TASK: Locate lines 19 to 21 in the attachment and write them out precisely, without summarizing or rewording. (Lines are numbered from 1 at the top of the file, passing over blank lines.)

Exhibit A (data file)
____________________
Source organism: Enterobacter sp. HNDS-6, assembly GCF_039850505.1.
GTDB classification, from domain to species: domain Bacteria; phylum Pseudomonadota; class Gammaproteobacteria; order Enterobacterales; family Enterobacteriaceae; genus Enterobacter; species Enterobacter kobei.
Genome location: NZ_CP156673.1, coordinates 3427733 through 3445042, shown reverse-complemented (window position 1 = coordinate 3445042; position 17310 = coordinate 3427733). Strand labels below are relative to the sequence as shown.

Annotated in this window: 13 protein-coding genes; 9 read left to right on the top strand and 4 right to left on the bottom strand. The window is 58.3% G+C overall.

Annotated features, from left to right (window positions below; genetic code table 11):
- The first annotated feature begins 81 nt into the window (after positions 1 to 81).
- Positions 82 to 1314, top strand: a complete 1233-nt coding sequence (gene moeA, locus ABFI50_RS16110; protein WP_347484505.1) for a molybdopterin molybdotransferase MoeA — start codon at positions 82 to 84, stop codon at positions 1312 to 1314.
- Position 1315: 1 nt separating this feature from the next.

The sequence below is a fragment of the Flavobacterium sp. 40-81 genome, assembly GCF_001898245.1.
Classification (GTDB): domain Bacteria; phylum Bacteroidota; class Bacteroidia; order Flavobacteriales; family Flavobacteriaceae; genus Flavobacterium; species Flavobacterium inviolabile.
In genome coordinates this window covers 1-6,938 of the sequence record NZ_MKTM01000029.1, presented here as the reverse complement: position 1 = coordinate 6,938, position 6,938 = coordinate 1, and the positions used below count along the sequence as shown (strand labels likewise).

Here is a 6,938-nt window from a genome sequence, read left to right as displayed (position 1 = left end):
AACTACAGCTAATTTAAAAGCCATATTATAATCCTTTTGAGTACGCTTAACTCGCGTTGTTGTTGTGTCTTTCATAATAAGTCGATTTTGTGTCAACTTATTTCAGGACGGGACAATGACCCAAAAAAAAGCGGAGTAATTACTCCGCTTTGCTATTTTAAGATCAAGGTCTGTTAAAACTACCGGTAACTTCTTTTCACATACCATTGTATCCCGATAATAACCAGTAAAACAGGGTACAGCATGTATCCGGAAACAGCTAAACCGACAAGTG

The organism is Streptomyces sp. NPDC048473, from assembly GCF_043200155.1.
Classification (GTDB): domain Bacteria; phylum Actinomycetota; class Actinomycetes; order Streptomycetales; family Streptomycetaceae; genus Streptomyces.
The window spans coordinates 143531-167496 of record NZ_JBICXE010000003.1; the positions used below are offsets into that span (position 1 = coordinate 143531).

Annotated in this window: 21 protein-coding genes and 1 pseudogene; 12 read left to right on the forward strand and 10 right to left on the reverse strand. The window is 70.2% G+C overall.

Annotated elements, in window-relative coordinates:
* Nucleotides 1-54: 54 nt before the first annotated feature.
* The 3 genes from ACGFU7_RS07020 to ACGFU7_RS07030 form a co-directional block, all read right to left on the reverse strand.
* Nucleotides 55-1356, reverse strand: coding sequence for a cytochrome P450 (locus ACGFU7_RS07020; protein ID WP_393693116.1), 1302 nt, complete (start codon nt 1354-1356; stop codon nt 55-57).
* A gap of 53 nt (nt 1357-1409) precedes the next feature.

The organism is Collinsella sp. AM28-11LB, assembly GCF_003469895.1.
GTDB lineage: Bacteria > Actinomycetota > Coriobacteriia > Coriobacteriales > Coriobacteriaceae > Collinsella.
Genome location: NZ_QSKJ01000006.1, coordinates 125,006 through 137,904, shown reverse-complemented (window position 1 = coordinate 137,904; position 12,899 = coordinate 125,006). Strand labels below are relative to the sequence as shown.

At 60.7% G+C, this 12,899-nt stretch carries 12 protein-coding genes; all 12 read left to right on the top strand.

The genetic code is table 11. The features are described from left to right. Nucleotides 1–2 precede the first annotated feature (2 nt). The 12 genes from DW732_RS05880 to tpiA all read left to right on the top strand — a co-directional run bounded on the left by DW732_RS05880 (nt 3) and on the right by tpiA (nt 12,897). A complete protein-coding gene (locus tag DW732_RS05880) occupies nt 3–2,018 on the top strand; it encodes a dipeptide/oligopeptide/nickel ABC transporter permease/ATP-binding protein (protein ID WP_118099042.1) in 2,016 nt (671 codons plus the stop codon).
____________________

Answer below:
* Nucleotides 1-54: 54 nt before the first annotated feature.
* The 3 genes from ACGFU7_RS07020 to ACGFU7_RS07030 form a co-directional block, all read right to left on the reverse strand.
* Nucleotides 55-1356, reverse strand: coding sequence for a cytochrome P450 (locus ACGFU7_RS07020; protein ID WP_393693116.1), 1302 nt, complete (start codon nt 1354-1356; stop codon nt 55-57).